I learned a very interesting phrase in China: 课程思政(Ideological and Political Theories teaching in All Courses, starting from 2014, an idea of Shanghai municipal government) where every knowledge point in every subject should relate to politics.

For instance, this chapter about DNA in biology:

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It says that communism's DNA is to serve the people and govern the country forever.

I wonder if only China applies this method? Or there are some other countries doing it also?


1 Answer 1


Teachers in Germany are supposed to represent democratic values in all subjects they teach (a "Querschnittsaufgabe" or "cross-sectional task"). That doesn't mean holding a democratic vote about having an exam that week. It does mean to value every student, standing up for human and civil rights, for justice, and things like that. If they do it well, it won't be blatantly obvious, but it is no less real for that. And not representing democracy would mean representing not-democracy, so they cannot avoid taking a stand. The law, ultimately the constitution, sets out what that stand has to be for a civil servant.

It comes down to the nature of curriculum development. It is never possible to teach isolated facts without also reinforcing a culture. Those who claim that what they do is not political are deceiving themselves, or their audience.

Say you have a trigonometry class. Are the students just learning a branch of mathematics, or are they learning more than that? Well, if they would be deducted points on an exam for an answer to a word problem for grammar and spelling errors, then it isn't just mathematics. So it would be fair to say that any mathematics class also becomes education whatever language it is held in. And in other subjects. Presentation skills, for instance. In primary school, mathematics/arithmetic shades into motor skills, jointly with writing, and also, always, into social skills of learning in class. Listening, concentration, and all that.

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    I don't know. I went to school in Germany and except maybe for history lessons where for obvious reasons Nazis were the worst, the remaining teachings were remarkably unideological. Math really was only math. I don't have China as a comparison but I can imagine there might be big differences.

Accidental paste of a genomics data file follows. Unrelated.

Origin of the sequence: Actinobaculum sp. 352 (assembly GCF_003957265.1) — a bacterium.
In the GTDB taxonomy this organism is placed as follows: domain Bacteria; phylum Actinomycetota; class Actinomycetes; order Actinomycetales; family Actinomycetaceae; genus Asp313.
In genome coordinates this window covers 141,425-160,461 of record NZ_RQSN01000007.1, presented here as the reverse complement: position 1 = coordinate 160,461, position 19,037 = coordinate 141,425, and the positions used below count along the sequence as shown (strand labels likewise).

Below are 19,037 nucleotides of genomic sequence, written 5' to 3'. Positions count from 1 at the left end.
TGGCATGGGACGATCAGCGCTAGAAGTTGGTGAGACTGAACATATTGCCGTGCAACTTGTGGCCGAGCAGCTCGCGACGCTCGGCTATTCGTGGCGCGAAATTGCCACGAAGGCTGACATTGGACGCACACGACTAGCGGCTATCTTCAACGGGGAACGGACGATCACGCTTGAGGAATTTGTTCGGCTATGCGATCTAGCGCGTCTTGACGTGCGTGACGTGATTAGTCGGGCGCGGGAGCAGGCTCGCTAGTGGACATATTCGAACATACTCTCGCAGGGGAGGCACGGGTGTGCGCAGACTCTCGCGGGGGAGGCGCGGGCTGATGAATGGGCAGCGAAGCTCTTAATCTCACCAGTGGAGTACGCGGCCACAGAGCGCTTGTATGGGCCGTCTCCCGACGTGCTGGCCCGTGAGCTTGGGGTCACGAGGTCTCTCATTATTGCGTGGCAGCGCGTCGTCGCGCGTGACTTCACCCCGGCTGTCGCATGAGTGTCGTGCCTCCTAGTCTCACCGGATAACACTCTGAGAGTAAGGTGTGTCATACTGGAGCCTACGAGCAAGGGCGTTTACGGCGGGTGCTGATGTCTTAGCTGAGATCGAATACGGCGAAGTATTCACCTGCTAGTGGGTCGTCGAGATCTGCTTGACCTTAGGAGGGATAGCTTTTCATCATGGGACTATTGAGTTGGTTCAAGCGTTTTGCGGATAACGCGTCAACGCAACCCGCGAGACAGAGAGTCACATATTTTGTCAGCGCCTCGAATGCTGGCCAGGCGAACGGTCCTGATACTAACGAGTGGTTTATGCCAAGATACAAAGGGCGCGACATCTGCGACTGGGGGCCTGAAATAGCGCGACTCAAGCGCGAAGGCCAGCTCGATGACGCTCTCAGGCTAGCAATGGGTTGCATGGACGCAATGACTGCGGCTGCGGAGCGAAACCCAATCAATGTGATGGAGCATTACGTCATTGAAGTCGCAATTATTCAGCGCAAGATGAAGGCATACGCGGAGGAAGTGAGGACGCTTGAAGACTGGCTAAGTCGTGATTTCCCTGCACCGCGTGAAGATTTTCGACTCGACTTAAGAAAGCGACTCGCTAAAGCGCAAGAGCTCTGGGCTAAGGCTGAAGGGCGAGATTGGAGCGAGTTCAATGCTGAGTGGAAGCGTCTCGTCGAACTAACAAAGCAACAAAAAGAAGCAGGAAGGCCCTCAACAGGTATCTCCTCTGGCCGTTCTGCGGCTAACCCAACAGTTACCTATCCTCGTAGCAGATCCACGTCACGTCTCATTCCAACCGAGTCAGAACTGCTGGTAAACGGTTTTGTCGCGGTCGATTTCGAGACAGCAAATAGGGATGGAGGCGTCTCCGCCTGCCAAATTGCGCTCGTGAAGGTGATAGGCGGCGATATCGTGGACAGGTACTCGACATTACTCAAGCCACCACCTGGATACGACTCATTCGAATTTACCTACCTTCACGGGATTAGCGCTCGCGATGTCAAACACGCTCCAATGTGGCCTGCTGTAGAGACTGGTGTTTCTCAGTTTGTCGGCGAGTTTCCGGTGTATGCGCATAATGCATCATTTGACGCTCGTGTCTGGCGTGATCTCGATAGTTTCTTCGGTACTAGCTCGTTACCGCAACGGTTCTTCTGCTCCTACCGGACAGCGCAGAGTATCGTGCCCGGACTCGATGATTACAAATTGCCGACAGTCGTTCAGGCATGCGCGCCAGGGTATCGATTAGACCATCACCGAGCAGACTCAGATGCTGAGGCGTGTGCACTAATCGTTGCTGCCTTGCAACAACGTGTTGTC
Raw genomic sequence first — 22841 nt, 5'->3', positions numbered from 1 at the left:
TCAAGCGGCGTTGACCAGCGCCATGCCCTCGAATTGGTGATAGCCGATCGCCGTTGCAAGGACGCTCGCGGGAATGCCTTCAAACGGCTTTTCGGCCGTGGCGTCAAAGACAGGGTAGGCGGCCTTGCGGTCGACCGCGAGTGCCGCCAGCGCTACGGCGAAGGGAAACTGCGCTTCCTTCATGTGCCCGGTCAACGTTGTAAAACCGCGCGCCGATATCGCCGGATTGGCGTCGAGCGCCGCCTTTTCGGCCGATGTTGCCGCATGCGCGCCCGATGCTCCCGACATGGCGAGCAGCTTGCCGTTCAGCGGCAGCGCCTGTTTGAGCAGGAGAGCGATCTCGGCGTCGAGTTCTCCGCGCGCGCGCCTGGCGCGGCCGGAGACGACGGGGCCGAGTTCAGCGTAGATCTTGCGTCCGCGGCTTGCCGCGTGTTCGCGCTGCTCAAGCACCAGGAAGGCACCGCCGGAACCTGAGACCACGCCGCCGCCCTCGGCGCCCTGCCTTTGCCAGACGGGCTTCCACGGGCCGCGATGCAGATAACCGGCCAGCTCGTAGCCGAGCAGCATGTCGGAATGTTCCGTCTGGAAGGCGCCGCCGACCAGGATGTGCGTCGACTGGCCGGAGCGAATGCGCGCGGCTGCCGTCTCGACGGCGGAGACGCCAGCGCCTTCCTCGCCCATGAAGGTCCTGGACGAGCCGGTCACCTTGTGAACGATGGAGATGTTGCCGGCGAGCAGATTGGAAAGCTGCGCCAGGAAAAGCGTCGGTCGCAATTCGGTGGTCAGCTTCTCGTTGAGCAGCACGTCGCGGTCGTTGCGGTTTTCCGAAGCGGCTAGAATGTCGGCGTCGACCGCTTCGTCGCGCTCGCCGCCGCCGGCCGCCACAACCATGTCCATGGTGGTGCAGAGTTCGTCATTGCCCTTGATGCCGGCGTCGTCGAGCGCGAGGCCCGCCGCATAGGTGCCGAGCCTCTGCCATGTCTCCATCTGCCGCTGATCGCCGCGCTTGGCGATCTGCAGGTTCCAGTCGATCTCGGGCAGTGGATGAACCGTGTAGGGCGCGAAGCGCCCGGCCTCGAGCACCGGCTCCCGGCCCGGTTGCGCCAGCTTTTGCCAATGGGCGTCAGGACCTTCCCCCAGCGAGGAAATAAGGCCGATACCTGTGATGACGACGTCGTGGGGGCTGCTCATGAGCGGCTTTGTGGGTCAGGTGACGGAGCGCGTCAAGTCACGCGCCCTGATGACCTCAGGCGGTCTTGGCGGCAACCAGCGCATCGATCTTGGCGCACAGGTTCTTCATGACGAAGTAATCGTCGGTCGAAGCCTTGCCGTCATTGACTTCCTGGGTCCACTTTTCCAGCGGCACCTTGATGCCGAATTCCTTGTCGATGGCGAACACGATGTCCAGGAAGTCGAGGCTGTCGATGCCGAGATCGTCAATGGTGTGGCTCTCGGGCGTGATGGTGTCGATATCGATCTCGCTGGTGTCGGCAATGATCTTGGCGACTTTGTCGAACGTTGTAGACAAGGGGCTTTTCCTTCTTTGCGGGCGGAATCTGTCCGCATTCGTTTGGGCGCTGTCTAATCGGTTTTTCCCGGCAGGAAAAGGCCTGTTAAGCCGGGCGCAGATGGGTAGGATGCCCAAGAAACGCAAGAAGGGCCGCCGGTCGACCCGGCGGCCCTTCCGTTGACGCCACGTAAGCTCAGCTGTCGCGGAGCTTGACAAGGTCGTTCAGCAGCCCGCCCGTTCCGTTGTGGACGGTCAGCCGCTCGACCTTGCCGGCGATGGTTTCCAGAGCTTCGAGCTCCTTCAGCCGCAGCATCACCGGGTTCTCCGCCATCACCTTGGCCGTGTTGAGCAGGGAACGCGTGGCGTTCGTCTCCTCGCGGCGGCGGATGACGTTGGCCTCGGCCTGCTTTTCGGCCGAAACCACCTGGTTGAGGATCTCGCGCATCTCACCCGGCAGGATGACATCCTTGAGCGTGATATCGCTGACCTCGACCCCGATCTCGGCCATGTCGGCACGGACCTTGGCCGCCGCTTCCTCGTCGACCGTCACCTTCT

– Trilarion
    Jul 31 at 19:11
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    Not my DV and I kinda agree with the idea that it's a continuum, but on the other hand multi-party democracies generally disallow open party advertisements in schools. On the other hand, many communist countries had the portrait of the leader in every school classroom, so there's that [political] personality cult obvious even in schools... although if one seeks similarities to that, religious symbols (i.e. cross) in the classroom had a somewhat similar role in other countries before state-church separation, and sometimes even after.
    – Fizz
    Jul 31 at 20:25
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    @Trilarion, a cynic might say that the indoctrination was so successful you did not even notice. Mainstream German society likes to think that their consensus view (soziale Marktwirtschaft, nivellierte Mittelschichtsgesellschaft, Rechtstaat) are so obviously right that alternatives don't have to be discussed at length. But they guide how teachers teach all subjects.
    – o.m.
    Aug 1 at 4:39
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    @o.m. There still might be big differences. I have never experienced Chinese education, so I don't know, but it seems you haven't either. As I said, math was really only math and nothing of the consensus view (soziale Marktwirtschaft, nivellierte Mittelschichtsgesellschaft, Rechtstaat) as far as I remember. Now maybe also in China math is only math. We would need somebody who is experienced in both systems in order to meaningfully compare and rate them on their ideological content.
    – Trilarion
    Aug 1 at 6:55
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    In maths you generally avoid marking for spelling/grammar explicitly, but language comprehension affects reading the questions and instructions.
    – benjimin
    Aug 6 at 20:43

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